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post #40 of Old 06-30-2013
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Re: Heaving-To versus Bare Poles

There really is no "versus" here. It all depends upon the conditions and destination location. There comes a point when you can no longer remain heaved to, and all sail must be lowered. Assuming you are talking heavy gale conditions (what most people call storm) and not survival conditions (which is very subjective, depends upon vessel type and size), then which tactic used would depend upon whether your destination is to leeward of not. If yes, the bare poles with a free flowing drogue like a Galerider on a bridle would be the best choice. If your destination was not to leeward, then heaving to would be an option until it became too violent, then you would be back to bare poles and a drogue off the stern. (BTW, the Galerider deployed from the bow while heaved to, allowing your vessel to remain hove to much longer than without, and with less sail exposed). If you had no sea room to lose, then heaving to would be an option, conditions allowing. If conditions did not allow, then the series drogues become a practical option to "park" the boat with about a knot and a half of leeway. Look at the series drogue as being similar in leeway as heaving to would be. They are just such a pain to retract, so heaving to would be preferable until conditions overpowered.

Again, is is not one or the other; both are different tools for different jobs, and there is too much disinformation by people who have never experienced either.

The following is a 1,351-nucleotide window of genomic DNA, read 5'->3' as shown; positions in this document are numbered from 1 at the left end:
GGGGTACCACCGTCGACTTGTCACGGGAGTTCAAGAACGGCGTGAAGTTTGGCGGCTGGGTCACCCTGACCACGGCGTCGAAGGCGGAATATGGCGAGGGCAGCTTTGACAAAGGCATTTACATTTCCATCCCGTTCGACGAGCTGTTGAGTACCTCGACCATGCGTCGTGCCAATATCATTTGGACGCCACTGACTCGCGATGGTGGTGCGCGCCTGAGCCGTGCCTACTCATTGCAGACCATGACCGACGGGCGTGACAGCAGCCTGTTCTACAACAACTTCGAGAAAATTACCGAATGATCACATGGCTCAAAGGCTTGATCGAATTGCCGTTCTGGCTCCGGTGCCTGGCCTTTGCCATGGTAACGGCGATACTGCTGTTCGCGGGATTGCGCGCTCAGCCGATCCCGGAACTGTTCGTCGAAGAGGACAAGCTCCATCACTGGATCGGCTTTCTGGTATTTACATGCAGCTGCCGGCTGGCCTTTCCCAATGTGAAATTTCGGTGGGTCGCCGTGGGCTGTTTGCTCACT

".....I hove-to for many of the reasons discussed: to rest, to wait for dawn before entering a new port, to make repairs, to let a ship pass in front or back, to wait out a short lived squall, or in the case of a "Southerly Buster"off the coast of New South Wales, Australia to ride out 45 to 60 knot blow for three days."

Did that once. About 25 years ago was leaving Coff's Harbor (NSW), waiting for this big southerly buster the locals were telling me about, to ride it all the way north to Southport (which is against the prevailing winds and current). About 10 yachts were to leave that morning, one by one each dropping out as it got closer as WX reports had it "busting" it's way up the coast, until we were left all alone when it hit. We bare poled it almost all the way, and despite carrying drogues, were still overpowered in the extreme wind-against-current conditions which raised vertical seas not much more than 100 feet apart well offshore of Danger Point lighthouse. Heaving to would have been impossible, as would a parachute, as would bare poles alone without towing drogues. Even a series drogue would have been too slow and caused damage from boarding seas. Only running before under bare poles with drogues while hand steering would have worked there. Point is, it is not a "versus" decision... it is using the right tool for the job.
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